I like to keep my eye on picture book releases from smaller publishers, and I always like to see the ones that are making their way to American soil from overseas. Today, I’ve got two such books, quite unlike any others I’ve seen this year.
First up is Nankichi Niimi’s Gon, The Little Fox, illustrated by Genjirou Mita. This is the English retelling of a Japanese folktale, originally published in 1969; the publisher (Museyon) brought it to American shelves in May of this year. The author was known as the Hans Christian Andersen of Japan and died at the young age of 29 in 1943. The illustrator, three-time winner of the Sankei Children’s Book Award, lived from 1918 to 2000.
It’s the story of a fox named Gon who stirs up trouble, stealing from a man named Hyoju. When the fox realizes later that he’s stolen food meant for Hyoju’s sick mother, who then dies from lack of food, his conscience gets the better of him and he starts leaving gifts for the man. After the man’s friend convinces him one day that it’s God leaving the gifts, Hyoju sees Gon and shoots him with his gun. As Gon lays there dying, the man realizes it’s Gon who had been leaving him treats.
Or is Gon dying? It’s an open-ended tale, and readers may wonder whether or not the fox ever rallies. Either way, it’s a haunting ending, as the gun drops from Hyoju’s hand and “thin blue smoke [trails]…out of the muzzle.”
This isn’t the type of narrative to which American readers are accustomed. For one, it’s a lengthy text. Picture book manuscripts today seem to be shrinking in size, and this one is a commitment to read—though worth the time. There are 19 of Mita’s beautiful illustrations, but the words dominate. American readers also aren’t used to such open endings. It’s not that American picture books don’t ever engage in them (I’m lookin’ at you, Sam and Dave Dig a Hole), but it’s not often we see books that end this starkly. In fact, the Kirkus review notes that the “startling and violent ending may make it difficult to find an audience, but it is a valuable introduction to a non-Western storytelling aesthetic.” Yes. That pretty much covers it.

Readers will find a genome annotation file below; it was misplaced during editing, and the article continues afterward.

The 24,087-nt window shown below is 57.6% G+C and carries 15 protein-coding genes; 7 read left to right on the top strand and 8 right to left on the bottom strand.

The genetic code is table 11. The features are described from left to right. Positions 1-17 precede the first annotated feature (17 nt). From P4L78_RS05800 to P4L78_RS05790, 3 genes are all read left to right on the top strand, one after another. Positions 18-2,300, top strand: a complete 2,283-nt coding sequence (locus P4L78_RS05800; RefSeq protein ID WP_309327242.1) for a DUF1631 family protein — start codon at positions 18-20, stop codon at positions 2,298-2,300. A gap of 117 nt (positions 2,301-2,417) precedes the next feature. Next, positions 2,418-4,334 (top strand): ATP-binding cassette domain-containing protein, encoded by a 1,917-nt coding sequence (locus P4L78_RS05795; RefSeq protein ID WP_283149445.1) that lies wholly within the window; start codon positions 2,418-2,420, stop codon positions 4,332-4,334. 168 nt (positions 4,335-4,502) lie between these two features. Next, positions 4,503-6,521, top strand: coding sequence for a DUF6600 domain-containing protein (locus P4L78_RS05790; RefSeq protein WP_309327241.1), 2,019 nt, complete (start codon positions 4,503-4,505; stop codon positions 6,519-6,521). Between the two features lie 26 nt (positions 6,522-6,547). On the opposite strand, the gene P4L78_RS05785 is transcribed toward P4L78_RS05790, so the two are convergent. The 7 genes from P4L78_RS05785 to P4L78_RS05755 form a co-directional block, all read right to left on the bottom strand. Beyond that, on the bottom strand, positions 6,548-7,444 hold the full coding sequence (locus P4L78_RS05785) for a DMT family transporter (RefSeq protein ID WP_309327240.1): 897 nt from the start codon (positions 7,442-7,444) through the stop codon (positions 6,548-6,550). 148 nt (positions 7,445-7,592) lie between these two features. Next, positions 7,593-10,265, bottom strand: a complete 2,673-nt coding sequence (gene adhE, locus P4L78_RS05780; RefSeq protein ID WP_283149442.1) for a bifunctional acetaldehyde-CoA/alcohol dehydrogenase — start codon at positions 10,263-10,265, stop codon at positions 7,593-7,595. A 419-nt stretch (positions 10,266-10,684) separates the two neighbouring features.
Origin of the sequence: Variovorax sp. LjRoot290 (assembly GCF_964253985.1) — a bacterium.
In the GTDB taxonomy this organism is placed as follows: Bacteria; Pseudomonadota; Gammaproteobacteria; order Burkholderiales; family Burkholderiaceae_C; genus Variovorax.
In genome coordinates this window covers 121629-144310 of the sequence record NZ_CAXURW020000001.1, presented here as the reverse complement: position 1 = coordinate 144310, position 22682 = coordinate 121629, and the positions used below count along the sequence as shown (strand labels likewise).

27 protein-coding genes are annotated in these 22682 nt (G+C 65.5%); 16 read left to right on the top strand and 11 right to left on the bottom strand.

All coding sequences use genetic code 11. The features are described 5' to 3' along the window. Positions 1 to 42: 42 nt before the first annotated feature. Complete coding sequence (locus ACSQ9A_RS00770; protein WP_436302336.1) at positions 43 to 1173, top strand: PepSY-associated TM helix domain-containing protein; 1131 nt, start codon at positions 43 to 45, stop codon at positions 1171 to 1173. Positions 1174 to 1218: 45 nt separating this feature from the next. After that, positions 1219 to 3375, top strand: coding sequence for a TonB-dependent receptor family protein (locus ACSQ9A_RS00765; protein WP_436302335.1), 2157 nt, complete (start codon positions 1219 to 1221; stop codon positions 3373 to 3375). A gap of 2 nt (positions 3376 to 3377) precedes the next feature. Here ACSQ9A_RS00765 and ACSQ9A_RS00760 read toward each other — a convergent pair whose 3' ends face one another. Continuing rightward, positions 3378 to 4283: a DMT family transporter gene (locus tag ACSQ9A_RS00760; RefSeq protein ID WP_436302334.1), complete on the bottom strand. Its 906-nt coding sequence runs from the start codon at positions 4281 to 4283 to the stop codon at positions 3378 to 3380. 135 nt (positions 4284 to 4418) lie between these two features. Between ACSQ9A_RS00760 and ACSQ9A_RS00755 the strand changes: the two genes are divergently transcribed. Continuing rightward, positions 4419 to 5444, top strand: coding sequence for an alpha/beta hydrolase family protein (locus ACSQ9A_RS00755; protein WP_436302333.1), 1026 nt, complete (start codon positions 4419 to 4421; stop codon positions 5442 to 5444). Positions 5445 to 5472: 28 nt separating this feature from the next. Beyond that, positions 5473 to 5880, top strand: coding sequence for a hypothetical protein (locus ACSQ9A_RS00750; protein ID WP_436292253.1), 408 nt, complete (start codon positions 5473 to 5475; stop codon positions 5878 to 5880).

Tiptoe Tapirs, published by Holiday House, was originally published in 2013 in Korea as Tapir’s Soft Steps and has been translated for the First American Edition by Sera Lee. The book’s creator, Hanmin Kim—a writer, translator, graphic novelist, and author-illustrator—was born in Seoul and was evidently inspired to write and illustrate this story after an encounter with a tapir at a mud hole in Peru.
The story takes place “long ago” in a jungle that could be anywhere. “The jungle looks peaceful, doesn’t it?” the author asks the reader directly on the first page of the book.
But it is actually a noisy place, what with all the elephants and hornbills and apes making the kinds of noises that instantly make this book one of school librarians’ best 2015 story time reads. (You’ve got some “BOOM-BOOM!”s and “BAM-BAM!”s and “HOO-HAA!”s. See what I mean?) Tapir and Little Tapir are the only silent and gentle creatures of the forest, and they tread softly wherever they go. Delicate flowers and ants fear not. Both are safe when these two come tiptoeing by. Their cozy home is in a cozy tree, and life is good.
But at the Great Puddle one day, a leopard spots and attacks them. At the same moment, bullets ring out. A hunter is after the leopard, and the tapirs offer up some help in the form of instruction: they teach the leopard how to tiptoe away, and then everyone lives happily ever after in a quiet jungle where everyone learned to “move with a very soft step.”
And that, as it turns out, helps keep the hunter away altogether. He never returns.
The publisher calls this one an original pourquoi story, though I’m not sure which “why” the story is explaining, unless it’s simply Why This One Jungle Is Now So Quiet. But no matter. This is a captivating import. And what really stand out are the illustrations, rendered in watercolors, inks, and pens. With graceful lines and pleasing compositions on ample white space, Kim gives the book a distinctive and dramatic look. Particularly outstanding is the moment when the hunter shoots at the leopard—and all three creatures duck. Splattered ink dominates the top of the spread, but it includes three bone-white round shapes for three large bullets. “BANG! BANG! BANG!” are the only words on the page. (Needless to say, this story is timely for American readers, given the story of Cecil the lion that’s dominating the news lately.)
Two compelling stories from two intriguing Asian imports. Tiptoe to the library or bookstore to see if they’re on shelves near you. Happy reading.
GON, THE LITTLE FOX. Copyright © 1969 by Nankichi Niimi and Genjirou Mita. English edition published by Museyon, Inc., New York. Illustration reproduced by permission of the publisher.
Julie Danielson (Jules) conducts interviews and features of authors and illustrators at Seven Impossible Things Before Breakfast, a children's literature blog primarily focused on illustration and picture books.